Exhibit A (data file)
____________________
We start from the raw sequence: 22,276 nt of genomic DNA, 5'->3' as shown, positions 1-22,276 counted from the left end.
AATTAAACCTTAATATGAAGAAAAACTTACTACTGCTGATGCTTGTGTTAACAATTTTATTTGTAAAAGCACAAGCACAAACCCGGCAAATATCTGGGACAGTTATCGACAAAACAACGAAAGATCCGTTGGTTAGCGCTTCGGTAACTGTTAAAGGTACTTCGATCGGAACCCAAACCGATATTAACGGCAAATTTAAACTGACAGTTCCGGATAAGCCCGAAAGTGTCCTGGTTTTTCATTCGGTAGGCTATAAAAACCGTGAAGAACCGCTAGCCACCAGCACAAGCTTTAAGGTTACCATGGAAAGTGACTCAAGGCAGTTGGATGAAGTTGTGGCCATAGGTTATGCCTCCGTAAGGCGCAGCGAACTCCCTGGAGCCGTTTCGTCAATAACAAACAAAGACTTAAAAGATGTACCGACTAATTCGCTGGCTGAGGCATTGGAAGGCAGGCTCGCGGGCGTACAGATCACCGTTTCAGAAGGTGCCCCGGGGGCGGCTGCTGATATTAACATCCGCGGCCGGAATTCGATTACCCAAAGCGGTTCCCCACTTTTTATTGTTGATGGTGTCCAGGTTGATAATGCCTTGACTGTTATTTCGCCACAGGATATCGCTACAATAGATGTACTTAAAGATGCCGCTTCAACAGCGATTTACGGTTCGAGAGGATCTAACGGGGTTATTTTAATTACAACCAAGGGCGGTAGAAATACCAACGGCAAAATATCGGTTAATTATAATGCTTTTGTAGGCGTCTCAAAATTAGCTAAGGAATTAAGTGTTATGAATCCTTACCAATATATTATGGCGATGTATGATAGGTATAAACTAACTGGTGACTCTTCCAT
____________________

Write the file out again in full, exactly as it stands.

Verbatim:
We start from the raw sequence: 22,276 nt of genomic DNA, 5'->3' as shown, positions 1-22,276 counted from the left end.
AATTAAACCTTAATATGAAGAAAAACTTACTACTGCTGATGCTTGTGTTAACAATTTTATTTGTAAAAGCACAAGCACAAACCCGGCAAATATCTGGGACAGTTATCGACAAAACAACGAAAGATCCGTTGGTTAGCGCTTCGGTAACTGTTAAAGGTACTTCGATCGGAACCCAAACCGATATTAACGGCAAATTTAAACTGACAGTTCCGGATAAGCCCGAAAGTGTCCTGGTTTTTCATTCGGTAGGCTATAAAAACCGTGAAGAACCGCTAGCCACCAGCACAAGCTTTAAGGTTACCATGGAAAGTGACTCAAGGCAGTTGGATGAAGTTGTGGCCATAGGTTATGCCTCCGTAAGGCGCAGCGAACTCCCTGGAGCCGTTTCGTCAATAACAAACAAAGACTTAAAAGATGTACCGACTAATTCGCTGGCTGAGGCATTGGAAGGCAGGCTCGCGGGCGTACAGATCACCGTTTCAGAAGGTGCCCCGGGGGCGGCTGCTGATATTAACATCCGCGGCCGGAATTCGATTACCCAAAGCGGTTCCCCACTTTTTATTGTTGATGGTGTCCAGGTTGATAATGCCTTGACTGTTATTTCGCCACAGGATATCGCTACAATAGATGTACTTAAAGATGCCGCTTCAACAGCGATTTACGGTTCGAGAGGATCTAACGGGGTTATTTTAATTACAACCAAGGGCGGTAGAAATACCAACGGCAAAATATCGGTTAATTATAATGCTTTTGTAGGCGTCTCAAAATTAGCTAAGGAATTAAGTGTTATGAATCCTTACCAATATATTATGGCGATGTATGATAGGTATAAACTAACTGGTGACTCTTCCAT